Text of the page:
Killing The HD Goose

Think of high-definition television as a golden egg: A bit of video magic which has conjured up billions of dollars in consumer electronics sales, brought tens of thousands of new subscribers into the folds of HD-heavy platforms and caused the launch of 16,255 new feeds in cable and telco systems across the country in just the first four months of 2008.

HD, in short, is one hot item. Never mind that most Americans can't tell the difference between HD video and the old analog pix of yesteryear. Never mind that millions of HD households have the set but not the programming. Never mind even that HD may be only a passing phase on the way to 3D TV Nirvana.

HD is ... and will likely remain for many years ... a vitally important part of the video programming landscape. We found out just how important it is a few months ago when our parent company, Media Business Corp, launched a website known as (This website, which shows users the HD line-ups from all video providers serving their ZIP code, is how we happen to know how many terrestrial feeds have been added so far this year.) Shortly after launch, we began to hear from consumers who are curious about what HD they can get. We began to hear from retailers looking for ways to help their sales. And we began to hear from HD bloggers eager to enlighten us on the ins and outs of HD service.

Some of that enlightenment has been discouraging. Of course, we've always known that HD video comes in many forms and formats, some of which are brilliant and some of which are considerably less than brilliant. But from what we've been hearing, and from what our research tells us, the rush to add HD services has lured many providers and programmers into a kind of faux HD-land. Bloggers and consumers are complaining about over-compression wherein some operators are cramming three HD channels into the space previously used by two, thus causing softened images and even blocking. Bloggers and consumers are also complaining about the insidious stretch-o-vision wherein a signal is "stretched" across the width of an HD screen in a poor simulation of the actual product.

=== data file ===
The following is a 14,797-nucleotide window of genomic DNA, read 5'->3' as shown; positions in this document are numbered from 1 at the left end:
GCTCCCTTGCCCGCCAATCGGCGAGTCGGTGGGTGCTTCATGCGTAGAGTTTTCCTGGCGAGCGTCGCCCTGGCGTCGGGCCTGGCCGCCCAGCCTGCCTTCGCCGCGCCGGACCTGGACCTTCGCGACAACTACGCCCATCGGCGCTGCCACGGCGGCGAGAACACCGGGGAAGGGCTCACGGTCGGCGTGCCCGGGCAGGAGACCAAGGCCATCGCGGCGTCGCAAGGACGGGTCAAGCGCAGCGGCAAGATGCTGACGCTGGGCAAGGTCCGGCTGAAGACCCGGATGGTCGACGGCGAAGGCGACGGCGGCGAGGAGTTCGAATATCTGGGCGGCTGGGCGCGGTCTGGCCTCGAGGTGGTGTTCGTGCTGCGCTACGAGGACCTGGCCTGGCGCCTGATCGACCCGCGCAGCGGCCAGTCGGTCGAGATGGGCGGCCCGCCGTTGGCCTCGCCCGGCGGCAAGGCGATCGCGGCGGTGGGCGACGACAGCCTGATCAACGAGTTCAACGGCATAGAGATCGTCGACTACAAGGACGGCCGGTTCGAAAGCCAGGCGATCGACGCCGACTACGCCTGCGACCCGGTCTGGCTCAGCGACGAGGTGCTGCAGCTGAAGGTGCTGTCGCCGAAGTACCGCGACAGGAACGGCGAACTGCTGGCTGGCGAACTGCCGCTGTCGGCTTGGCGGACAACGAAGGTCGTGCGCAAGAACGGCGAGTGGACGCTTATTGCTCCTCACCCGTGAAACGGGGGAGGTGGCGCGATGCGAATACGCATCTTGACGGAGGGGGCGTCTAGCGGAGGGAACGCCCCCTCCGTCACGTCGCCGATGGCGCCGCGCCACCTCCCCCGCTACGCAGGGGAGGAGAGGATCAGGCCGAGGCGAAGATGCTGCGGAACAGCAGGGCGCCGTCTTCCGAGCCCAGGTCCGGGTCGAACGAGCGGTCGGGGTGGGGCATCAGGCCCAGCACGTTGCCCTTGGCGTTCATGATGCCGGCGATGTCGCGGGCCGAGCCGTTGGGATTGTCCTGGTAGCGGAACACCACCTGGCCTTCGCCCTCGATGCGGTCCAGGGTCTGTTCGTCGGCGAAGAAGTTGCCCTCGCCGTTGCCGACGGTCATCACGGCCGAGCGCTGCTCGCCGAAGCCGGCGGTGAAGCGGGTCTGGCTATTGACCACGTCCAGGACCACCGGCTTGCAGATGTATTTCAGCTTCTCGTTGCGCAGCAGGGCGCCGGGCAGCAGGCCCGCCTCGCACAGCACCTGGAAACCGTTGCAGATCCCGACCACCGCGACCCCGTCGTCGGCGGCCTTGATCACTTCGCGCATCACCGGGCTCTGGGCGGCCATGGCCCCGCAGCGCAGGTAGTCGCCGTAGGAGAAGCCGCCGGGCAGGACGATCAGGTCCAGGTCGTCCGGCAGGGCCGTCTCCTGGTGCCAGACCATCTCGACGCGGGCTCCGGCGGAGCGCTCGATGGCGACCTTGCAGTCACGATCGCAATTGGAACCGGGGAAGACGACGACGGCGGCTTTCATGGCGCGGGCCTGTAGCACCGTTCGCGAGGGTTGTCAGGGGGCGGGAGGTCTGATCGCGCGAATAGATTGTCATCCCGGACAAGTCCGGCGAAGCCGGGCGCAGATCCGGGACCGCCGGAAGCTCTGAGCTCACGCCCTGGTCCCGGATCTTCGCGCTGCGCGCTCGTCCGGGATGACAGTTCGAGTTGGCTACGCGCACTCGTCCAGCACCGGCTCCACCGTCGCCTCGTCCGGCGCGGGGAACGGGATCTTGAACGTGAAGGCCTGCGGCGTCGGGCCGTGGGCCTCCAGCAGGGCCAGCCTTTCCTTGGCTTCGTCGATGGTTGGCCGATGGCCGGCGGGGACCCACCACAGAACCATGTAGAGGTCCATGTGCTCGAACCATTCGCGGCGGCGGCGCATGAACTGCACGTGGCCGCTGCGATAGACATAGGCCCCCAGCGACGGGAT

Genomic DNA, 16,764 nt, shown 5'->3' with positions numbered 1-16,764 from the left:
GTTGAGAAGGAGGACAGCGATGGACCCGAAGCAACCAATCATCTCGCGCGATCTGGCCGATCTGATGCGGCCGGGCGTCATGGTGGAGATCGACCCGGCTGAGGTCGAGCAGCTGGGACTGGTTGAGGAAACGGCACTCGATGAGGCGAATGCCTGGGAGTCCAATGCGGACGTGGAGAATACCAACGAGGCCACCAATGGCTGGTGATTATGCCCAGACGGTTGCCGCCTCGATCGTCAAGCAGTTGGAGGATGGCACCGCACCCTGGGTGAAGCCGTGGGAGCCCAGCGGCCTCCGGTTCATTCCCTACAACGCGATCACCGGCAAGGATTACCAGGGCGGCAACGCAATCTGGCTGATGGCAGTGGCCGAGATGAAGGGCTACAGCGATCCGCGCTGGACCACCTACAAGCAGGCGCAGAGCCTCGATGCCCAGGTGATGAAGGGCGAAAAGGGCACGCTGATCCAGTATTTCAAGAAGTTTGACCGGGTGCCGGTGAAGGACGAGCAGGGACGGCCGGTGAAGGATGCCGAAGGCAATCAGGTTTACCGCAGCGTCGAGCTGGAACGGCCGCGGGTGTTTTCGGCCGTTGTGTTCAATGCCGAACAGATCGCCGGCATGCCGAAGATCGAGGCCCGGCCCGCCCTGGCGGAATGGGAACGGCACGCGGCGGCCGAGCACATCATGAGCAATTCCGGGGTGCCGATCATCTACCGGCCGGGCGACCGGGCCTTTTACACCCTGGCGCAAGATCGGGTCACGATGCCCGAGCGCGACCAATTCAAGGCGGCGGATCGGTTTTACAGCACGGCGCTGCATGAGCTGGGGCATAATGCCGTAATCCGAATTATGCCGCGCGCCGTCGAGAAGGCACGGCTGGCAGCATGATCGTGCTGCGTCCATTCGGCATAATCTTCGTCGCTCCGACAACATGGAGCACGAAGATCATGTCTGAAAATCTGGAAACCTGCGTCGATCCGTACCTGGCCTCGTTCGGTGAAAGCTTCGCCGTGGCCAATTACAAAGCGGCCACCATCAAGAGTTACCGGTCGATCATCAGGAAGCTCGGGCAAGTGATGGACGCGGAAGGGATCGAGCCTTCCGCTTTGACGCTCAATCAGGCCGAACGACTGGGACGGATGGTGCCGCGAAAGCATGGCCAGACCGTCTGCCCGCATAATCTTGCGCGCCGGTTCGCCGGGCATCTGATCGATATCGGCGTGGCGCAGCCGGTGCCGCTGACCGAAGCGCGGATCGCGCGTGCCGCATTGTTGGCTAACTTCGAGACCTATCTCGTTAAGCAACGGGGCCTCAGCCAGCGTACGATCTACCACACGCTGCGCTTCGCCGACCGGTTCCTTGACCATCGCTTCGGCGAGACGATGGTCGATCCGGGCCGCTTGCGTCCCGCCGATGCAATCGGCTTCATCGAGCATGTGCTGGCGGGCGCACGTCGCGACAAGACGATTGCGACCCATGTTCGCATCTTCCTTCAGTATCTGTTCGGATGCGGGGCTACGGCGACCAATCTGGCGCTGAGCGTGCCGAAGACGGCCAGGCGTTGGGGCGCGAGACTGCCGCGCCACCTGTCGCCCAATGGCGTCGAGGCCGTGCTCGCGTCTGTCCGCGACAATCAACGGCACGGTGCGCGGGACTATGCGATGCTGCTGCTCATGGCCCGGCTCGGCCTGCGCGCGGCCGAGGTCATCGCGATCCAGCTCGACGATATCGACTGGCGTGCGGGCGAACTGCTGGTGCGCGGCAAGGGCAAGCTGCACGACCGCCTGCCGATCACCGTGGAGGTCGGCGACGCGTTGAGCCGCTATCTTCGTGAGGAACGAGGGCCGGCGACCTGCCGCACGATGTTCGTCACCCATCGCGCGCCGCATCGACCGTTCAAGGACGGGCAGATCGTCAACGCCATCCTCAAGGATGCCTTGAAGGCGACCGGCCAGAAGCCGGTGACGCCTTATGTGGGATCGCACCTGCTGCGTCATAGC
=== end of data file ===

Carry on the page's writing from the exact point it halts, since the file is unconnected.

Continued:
Many of the very biggest names among programmers and platforms are guilty of various forms of faux HD. (You know who you are.) And maybe, for now, they can get away with it. But as HD continues to spread, consumers are going to get a whole lot smarter. Give it a little time and HD aficionados won't be the only viewers who can spot "fake" versus "real" HD quality. As that happens, we hope that multiplatform players will start insisting on the crisp, clean video quality that makes HD shine. Otherwise we run the risk of letting faux HD kill the goose that laid the golden egg.